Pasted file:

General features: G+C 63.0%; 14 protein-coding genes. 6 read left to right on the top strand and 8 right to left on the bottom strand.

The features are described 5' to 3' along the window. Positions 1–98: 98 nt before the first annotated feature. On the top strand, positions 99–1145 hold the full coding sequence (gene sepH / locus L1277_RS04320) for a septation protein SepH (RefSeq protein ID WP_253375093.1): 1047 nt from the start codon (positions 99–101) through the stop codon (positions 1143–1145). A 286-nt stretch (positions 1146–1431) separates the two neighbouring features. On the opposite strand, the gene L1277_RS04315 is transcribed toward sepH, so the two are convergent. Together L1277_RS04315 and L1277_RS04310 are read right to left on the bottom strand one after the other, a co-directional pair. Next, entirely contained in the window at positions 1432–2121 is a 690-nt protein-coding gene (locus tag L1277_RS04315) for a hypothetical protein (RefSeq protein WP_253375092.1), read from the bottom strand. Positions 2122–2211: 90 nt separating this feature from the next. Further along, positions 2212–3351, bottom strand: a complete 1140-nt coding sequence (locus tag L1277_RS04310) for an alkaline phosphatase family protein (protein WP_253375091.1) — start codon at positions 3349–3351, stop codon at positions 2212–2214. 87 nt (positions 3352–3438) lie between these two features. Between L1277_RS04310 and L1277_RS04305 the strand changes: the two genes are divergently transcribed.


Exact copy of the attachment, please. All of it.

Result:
General features: G+C 63.0%; 14 protein-coding genes. 6 read left to right on the top strand and 8 right to left on the bottom strand.

The features are described 5' to 3' along the window. Positions 1–98: 98 nt before the first annotated feature. On the top strand, positions 99–1145 hold the full coding sequence (gene sepH / locus L1277_RS04320) for a septation protein SepH (RefSeq protein ID WP_253375093.1): 1047 nt from the start codon (positions 99–101) through the stop codon (positions 1143–1145). A 286-nt stretch (positions 1146–1431) separates the two neighbouring features. On the opposite strand, the gene L1277_RS04315 is transcribed toward sepH, so the two are convergent. Together L1277_RS04315 and L1277_RS04310 are read right to left on the bottom strand one after the other, a co-directional pair. Next, entirely contained in the window at positions 1432–2121 is a 690-nt protein-coding gene (locus tag L1277_RS04315) for a hypothetical protein (RefSeq protein WP_253375092.1), read from the bottom strand. Positions 2122–2211: 90 nt separating this feature from the next. Further along, positions 2212–3351, bottom strand: a complete 1140-nt coding sequence (locus tag L1277_RS04310) for an alkaline phosphatase family protein (protein WP_253375091.1) — start codon at positions 3349–3351, stop codon at positions 2212–2214. 87 nt (positions 3352–3438) lie between these two features. Between L1277_RS04310 and L1277_RS04305 the strand changes: the two genes are divergently transcribed.